And querying on this gives us very interesting results:

select * from deptwithempcount 
where deptno = 20

image

Unlike SQL Server, we can see that Oracle is reading everything from the view. But let us try one more thing, before we conclude this with a victory.

update emp 
set deptno = 10
where deptno = 20;

select * from deptwithempcount 
where deptno = 20

But now, when we re-run the materialized view query, we see the results as they were at the creation of the view.

There appears to be a set of options to control that, but the one that I want (RERESH FAST), which update the view as soon as data changes will not work with this query, since it consider it too complex. I didn’t investigate too deeply, but it seems that this is another dead end.


Comments

Justin

Probably one of the biggest deficiencies in the various RDBMS offerings out there is their inability to materialize complex views.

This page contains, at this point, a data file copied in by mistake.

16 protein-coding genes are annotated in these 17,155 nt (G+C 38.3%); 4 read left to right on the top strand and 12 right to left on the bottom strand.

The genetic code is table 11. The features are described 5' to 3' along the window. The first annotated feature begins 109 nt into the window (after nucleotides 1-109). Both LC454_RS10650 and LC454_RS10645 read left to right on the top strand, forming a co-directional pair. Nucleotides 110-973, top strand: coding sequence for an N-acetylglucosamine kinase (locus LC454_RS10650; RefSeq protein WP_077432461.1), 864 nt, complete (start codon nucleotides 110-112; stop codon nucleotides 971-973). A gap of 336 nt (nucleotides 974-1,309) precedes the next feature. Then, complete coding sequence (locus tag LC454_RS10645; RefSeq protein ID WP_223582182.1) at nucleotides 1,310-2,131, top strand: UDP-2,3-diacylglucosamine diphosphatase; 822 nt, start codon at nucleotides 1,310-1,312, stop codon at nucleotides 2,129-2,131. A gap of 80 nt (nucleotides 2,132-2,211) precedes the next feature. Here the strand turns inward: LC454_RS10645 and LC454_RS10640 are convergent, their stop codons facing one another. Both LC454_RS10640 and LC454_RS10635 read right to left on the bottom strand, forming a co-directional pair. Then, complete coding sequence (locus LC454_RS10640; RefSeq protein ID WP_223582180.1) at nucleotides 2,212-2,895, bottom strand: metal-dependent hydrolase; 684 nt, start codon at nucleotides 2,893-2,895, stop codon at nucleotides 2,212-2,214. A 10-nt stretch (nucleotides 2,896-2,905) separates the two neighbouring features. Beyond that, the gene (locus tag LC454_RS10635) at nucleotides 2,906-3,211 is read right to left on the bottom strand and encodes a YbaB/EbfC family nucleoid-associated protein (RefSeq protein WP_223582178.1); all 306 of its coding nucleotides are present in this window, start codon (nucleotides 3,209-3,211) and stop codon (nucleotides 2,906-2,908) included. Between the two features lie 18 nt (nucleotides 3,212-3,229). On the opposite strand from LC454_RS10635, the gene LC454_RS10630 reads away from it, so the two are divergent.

This is a hard problem to solve but could be improved and fits very well into the relational model.

If you went with a eventually consistent model with a background view generation like some NOSQL products, the the complex view update could be deferred, but you could get stale results.

You should try a trigger based solution with MSSQL or Oracle at least as a comparison.

Not sure what the aversion to triggers is, they are ideal for creating complex user defined "indexes" such as what you are doing with the Post Count.

Materialize views are essentially just declarative system managed triggers that update another table.

Bruno Martinez

Ayende,

Put both tables in the same table cluster, so that finding the employees is not another disk seek. This gets close to document data bases.

tobi

"This is a hard problem to solve" It is not. It can be solved by using stacked indexed views (search on google to find a pdf from MS; alas not implemented).

I was appalled as I learned about oracles deferred materialized views. I believe there is no synchronous option which makes them worthless for many applications. What an unnecessary crippling.